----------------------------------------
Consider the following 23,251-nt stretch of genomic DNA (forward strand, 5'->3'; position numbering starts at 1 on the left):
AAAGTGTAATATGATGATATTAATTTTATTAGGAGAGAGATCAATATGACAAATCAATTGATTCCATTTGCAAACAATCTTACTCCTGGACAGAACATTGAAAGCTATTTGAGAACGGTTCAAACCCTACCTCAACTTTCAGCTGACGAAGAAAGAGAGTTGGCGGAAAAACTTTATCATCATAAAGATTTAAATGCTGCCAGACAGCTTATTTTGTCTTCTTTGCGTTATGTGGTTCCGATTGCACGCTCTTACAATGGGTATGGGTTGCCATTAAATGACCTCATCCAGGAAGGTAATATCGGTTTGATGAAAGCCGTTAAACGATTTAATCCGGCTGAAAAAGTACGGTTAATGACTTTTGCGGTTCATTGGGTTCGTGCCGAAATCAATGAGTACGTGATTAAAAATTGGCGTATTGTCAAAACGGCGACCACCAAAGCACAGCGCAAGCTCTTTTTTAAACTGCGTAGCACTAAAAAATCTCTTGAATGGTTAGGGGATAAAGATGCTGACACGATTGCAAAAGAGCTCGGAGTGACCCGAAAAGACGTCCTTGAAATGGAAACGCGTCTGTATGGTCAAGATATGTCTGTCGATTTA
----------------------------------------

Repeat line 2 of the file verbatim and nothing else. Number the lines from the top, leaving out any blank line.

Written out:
AAAGTGTAATATGATGATATTAATTTTATTAGGAGAGAGATCAATATGACAAATCAATTGATTCCATTTGCAAACAATCTTACTCCTGGACAGAACATTGAAAGCTATTTGAGAACGGTTCAAACCCTACCTCAACTTTCAGCTGACGAAGAAAGAGAGTTGGCGGAAAAACTTTATCATCATAAAGATTTAAATGCTGCCAGACAGCTTATTTTGTCTTCTTTGCGTTATGTGGTTCCGATTGCACGCTCTTACAATGGGTATGGGTTGCCATTAAATGACCTCATCCAGGAAGGTAATATCGGTTTGATGAAAGCCGTTAAACGATTTAATCCGGCTGAAAAAGTACGGTTAATGACTTTTGCGGTTCATTGGGTTCGTGCCGAAATCAATGAGTACGTGATTAAAAATTGGCGTATTGTCAAAACGGCGACCACCAAAGCACAGCGCAAGCTCTTTTTTAAACTGCGTAGCACTAAAAAATCTCTTGAATGGTTAGGGGATAAAGATGCTGACACGATTGCAAAAGAGCTCGGAGTGACCCGAAAAGACGTCCTTGAAATGGAAACGCGTCTGTATGGTCAAGATATGTCTGTCGATTTA